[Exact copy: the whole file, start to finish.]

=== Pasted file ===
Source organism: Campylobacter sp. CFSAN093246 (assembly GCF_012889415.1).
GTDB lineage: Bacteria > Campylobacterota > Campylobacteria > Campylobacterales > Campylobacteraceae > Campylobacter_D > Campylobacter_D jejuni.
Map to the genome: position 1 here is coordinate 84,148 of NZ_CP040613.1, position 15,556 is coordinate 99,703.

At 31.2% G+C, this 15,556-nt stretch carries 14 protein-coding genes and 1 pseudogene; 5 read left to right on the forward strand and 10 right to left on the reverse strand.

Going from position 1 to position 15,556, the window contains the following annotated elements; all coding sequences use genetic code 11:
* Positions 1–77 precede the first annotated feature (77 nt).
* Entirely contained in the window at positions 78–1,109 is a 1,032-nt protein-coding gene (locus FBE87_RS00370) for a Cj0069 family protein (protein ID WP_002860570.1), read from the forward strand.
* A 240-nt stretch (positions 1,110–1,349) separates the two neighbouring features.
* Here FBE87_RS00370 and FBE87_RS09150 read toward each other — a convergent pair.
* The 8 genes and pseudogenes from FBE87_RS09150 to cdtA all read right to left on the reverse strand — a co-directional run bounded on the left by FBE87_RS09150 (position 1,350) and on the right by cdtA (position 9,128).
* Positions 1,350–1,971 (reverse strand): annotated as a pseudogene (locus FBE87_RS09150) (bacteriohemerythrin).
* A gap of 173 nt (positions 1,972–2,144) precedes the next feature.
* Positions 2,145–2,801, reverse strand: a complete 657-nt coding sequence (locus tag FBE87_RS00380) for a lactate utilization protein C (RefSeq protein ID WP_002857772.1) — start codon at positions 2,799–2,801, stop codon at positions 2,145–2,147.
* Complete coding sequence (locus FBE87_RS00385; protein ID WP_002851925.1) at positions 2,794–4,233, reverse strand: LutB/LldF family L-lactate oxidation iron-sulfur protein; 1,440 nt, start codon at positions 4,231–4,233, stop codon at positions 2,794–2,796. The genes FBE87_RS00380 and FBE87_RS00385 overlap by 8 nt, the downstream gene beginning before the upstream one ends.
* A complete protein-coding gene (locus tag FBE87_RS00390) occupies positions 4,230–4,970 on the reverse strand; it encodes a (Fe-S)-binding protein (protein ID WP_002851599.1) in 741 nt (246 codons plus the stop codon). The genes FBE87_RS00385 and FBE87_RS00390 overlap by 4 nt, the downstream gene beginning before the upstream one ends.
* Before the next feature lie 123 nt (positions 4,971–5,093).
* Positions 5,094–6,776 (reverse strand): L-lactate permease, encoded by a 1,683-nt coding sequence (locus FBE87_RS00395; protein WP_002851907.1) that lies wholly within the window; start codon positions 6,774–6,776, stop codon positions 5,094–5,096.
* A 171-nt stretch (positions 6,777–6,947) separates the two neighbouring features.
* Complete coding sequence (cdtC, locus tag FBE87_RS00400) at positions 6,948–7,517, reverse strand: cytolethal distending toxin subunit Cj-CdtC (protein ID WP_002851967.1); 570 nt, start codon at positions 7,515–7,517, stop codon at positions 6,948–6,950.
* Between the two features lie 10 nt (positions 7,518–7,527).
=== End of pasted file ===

Source organism: Campylobacter sp. CFSAN093246 (assembly GCF_012889415.1).
GTDB lineage: Bacteria > Campylobacterota > Campylobacteria > Campylobacterales > Campylobacteraceae > Campylobacter_D > Campylobacter_D jejuni.
Map to the genome: position 1 here is coordinate 84,148 of NZ_CP040613.1, position 15,556 is coordinate 99,703.

At 31.2% G+C, this 15,556-nt stretch carries 14 protein-coding genes and 1 pseudogene; 5 read left to right on the forward strand and 10 right to left on the reverse strand.

Going from position 1 to position 15,556, the window contains the following annotated elements; all coding sequences use genetic code 11:
* Positions 1–77 precede the first annotated feature (77 nt).
* Entirely contained in the window at positions 78–1,109 is a 1,032-nt protein-coding gene (locus FBE87_RS00370) for a Cj0069 family protein (protein ID WP_002860570.1), read from the forward strand.
* A 240-nt stretch (positions 1,110–1,349) separates the two neighbouring features.
* Here FBE87_RS00370 and FBE87_RS09150 read toward each other — a convergent pair.
* The 8 genes and pseudogenes from FBE87_RS09150 to cdtA all read right to left on the reverse strand — a co-directional run bounded on the left by FBE87_RS09150 (position 1,350) and on the right by cdtA (position 9,128).
* Positions 1,350–1,971 (reverse strand): annotated as a pseudogene (locus FBE87_RS09150) (bacteriohemerythrin).
* A gap of 173 nt (positions 1,972–2,144) precedes the next feature.
* Positions 2,145–2,801, reverse strand: a complete 657-nt coding sequence (locus tag FBE87_RS00380) for a lactate utilization protein C (RefSeq protein ID WP_002857772.1) — start codon at positions 2,799–2,801, stop codon at positions 2,145–2,147.
* Complete coding sequence (locus FBE87_RS00385; protein ID WP_002851925.1) at positions 2,794–4,233, reverse strand: LutB/LldF family L-lactate oxidation iron-sulfur protein; 1,440 nt, start codon at positions 4,231–4,233, stop codon at positions 2,794–2,796. The genes FBE87_RS00380 and FBE87_RS00385 overlap by 8 nt, the downstream gene beginning before the upstream one ends.
* A complete protein-coding gene (locus tag FBE87_RS00390) occupies positions 4,230–4,970 on the reverse strand; it encodes a (Fe-S)-binding protein (protein ID WP_002851599.1) in 741 nt (246 codons plus the stop codon). The genes FBE87_RS00385 and FBE87_RS00390 overlap by 4 nt, the downstream gene beginning before the upstream one ends.
* Before the next feature lie 123 nt (positions 4,971–5,093).
* Positions 5,094–6,776 (reverse strand): L-lactate permease, encoded by a 1,683-nt coding sequence (locus FBE87_RS00395; protein WP_002851907.1) that lies wholly within the window; start codon positions 6,774–6,776, stop codon positions 5,094–5,096.
* A 171-nt stretch (positions 6,777–6,947) separates the two neighbouring features.
* Complete coding sequence (cdtC, locus tag FBE87_RS00400) at positions 6,948–7,517, reverse strand: cytolethal distending toxin subunit Cj-CdtC (protein ID WP_002851967.1); 570 nt, start codon at positions 7,515–7,517, stop codon at positions 6,948–6,950.
* Between the two features lie 10 nt (positions 7,518–7,527).